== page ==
When I pull into the Gibraltar aid station I find the lead woman is there (hunh? She was about half an hour ahead at the turn around, what’s she doing here?), Kevin is crashed out in a chair, and some other runner is also there. And Sean is here. Oh, but he’s part of the aid crew and fills up my water for me. They ask me what they can do for me. “Do you have any electrolytes?” “Yes” (pause) “Where are they?” “Oh, right here.”

5:56. Ok, I suppose there is some chance I could still break 8 hours, but I know I’m slowing and I really doubt it. Still we’ll see.

Daniel has come in to the aid station. The lead woman has left. And the runner I don’t recognize. And then I follow. By the time I’m out the lead woman has vanished, while the other runner is clearly visible. At first I assume I can catch him, because he’s walking, but I walk more slowly and he pulls away bit by bit. I never see the lead woman again.

Behind me Kevin and Daniel have also left and are walking up together. We must present a rather odd sight. A race, in which four people are slowly walking up a hill.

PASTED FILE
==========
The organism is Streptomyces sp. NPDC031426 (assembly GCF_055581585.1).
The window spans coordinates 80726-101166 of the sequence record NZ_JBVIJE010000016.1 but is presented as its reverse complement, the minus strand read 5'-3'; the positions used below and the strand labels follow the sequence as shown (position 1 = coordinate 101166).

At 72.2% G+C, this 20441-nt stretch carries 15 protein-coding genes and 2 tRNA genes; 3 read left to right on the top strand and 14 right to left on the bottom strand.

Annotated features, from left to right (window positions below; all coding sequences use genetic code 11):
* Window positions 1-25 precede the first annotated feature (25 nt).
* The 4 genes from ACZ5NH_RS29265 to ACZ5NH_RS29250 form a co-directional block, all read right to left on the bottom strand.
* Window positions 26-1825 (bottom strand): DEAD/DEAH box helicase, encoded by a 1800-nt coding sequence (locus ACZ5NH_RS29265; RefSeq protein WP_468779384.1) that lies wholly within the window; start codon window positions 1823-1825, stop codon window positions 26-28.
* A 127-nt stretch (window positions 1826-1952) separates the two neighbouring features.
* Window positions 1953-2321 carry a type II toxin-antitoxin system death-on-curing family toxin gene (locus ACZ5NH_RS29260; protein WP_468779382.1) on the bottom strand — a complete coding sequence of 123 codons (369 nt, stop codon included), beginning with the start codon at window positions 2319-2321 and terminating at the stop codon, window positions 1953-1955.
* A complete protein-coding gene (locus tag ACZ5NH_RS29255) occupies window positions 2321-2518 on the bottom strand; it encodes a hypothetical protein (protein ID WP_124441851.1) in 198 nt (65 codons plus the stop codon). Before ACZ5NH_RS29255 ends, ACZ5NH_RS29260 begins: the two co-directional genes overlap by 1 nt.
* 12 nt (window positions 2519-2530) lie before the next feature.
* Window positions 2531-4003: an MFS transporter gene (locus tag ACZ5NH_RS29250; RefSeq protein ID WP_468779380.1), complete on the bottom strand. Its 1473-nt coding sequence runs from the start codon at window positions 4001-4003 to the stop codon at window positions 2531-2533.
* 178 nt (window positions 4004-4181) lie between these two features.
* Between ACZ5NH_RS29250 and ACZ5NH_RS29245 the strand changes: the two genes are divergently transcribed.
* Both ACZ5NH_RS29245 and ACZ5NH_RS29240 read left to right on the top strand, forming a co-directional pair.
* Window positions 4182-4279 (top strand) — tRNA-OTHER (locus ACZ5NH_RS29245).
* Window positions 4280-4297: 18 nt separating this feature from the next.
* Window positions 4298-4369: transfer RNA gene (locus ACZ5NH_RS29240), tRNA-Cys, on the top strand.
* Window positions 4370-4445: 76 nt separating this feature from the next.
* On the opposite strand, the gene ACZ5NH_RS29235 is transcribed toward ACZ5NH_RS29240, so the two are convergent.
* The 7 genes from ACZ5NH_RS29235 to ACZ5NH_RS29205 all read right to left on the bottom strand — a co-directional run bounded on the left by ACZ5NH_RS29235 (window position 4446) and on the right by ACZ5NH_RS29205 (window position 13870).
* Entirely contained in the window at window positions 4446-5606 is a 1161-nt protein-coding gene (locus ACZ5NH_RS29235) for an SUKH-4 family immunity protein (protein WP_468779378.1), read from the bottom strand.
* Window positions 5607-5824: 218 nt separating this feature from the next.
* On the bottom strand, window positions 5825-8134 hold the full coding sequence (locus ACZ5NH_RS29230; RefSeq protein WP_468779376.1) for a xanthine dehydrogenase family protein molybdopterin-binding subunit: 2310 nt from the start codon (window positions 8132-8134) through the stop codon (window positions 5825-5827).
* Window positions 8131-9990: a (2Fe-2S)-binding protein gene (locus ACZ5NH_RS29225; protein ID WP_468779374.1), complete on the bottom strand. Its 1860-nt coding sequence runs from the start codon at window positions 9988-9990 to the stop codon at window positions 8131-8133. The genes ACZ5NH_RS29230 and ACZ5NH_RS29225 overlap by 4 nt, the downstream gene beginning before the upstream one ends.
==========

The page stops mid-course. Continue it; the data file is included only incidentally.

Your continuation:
Kevin catches up and passes me.

Down Rattlesnake, and ahead of me Kevin pulls up. His adductors are spasming, he says. I almost catch up with him, but they aren’t spasming that badly and he takes off again. I catch up with him again, and he again takes off.

Up the connector. Hottest it has been, I think. Ahead of me I see Kevin stuck behind the nameless runner (who doesn’t seem to be letting him pass, which seems rude), while behind me Daniel is visible. I can’t even walk fast. I’m sure Daniel will catch me. But he doesn’t.

Finally I reach Tunnel (there’s a soapplant blooming here). Some shade and lots of tricky downhill.

I’ve run out of shot blocks, so I start on my dry cookies. I need something. They are hard to get down, so I only take small bites.

I figure that if I can get to the bottom of Tunnel by 7 hours then I have a chance to get to the finish in another hour (normally that wouldn’t be a problem, but I’m tired).